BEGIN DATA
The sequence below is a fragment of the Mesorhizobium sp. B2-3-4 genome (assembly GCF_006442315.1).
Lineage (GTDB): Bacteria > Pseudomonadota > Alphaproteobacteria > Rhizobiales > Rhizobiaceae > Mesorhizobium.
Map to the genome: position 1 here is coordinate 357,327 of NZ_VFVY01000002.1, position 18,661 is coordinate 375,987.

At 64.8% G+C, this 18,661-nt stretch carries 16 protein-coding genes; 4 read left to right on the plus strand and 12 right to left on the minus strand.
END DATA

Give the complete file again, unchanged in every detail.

The sequence below is a fragment of the Mesorhizobium sp. B2-3-4 genome (assembly GCF_006442315.1).
Lineage (GTDB): Bacteria > Pseudomonadota > Alphaproteobacteria > Rhizobiales > Rhizobiaceae > Mesorhizobium.
Map to the genome: position 1 here is coordinate 357,327 of NZ_VFVY01000002.1, position 18,661 is coordinate 375,987.

At 64.8% G+C, this 18,661-nt stretch carries 16 protein-coding genes; 4 read left to right on the plus strand and 12 right to left on the minus strand.